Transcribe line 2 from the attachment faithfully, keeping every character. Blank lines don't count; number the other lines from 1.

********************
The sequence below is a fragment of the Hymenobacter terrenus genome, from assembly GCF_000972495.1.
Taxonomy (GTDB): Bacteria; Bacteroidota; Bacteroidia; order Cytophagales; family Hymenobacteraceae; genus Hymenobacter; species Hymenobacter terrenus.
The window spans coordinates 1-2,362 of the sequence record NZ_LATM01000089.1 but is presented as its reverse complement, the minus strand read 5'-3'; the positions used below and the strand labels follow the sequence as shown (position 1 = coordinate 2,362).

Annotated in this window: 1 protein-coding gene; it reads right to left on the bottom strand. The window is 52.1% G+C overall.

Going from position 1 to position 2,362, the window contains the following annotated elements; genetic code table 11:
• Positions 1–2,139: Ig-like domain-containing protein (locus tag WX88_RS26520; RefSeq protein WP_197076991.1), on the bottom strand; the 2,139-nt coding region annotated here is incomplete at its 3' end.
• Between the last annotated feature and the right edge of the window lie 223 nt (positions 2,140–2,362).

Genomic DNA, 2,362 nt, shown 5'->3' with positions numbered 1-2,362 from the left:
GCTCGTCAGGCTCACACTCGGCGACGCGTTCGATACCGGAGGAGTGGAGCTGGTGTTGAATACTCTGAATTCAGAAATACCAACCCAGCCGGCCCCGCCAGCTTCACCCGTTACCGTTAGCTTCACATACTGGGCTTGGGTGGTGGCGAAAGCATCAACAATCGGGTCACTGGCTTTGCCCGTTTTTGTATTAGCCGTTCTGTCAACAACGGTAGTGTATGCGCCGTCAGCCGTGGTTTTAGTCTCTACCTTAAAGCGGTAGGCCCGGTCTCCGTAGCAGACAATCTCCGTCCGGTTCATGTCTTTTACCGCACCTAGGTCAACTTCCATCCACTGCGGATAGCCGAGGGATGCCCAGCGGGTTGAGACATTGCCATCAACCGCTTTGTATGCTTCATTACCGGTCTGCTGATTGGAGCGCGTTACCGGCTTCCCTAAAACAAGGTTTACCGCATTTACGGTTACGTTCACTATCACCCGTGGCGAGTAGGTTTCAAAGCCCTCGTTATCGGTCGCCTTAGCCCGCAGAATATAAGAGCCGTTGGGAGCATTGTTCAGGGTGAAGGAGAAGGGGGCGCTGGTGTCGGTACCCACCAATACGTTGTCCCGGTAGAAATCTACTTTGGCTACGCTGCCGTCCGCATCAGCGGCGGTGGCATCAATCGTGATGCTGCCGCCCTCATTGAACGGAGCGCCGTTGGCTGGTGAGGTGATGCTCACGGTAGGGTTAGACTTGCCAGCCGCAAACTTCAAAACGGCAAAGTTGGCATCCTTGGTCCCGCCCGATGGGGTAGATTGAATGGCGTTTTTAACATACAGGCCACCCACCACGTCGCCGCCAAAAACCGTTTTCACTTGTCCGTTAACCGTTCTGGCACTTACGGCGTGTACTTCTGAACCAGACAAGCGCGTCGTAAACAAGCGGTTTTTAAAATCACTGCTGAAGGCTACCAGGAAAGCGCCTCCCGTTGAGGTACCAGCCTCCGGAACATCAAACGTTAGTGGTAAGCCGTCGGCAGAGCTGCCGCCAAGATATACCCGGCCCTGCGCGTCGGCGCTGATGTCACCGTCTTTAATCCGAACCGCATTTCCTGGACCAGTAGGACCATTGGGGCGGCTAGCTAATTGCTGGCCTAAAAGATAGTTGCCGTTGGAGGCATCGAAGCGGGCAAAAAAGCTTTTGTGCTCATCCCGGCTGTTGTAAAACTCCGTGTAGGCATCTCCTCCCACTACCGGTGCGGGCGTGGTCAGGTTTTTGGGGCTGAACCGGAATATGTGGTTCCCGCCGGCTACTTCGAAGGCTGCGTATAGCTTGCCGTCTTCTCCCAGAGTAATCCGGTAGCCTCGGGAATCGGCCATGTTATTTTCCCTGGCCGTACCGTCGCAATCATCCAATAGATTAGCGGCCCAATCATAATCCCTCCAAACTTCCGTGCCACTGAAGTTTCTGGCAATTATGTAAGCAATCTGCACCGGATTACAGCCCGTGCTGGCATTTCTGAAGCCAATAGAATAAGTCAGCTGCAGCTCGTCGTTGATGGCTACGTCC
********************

Taxonomy (GTDB): Bacteria; Bacteroidota; Bacteroidia; order Cytophagales; family Hymenobacteraceae; genus Hymenobacter; species Hymenobacter terrenus.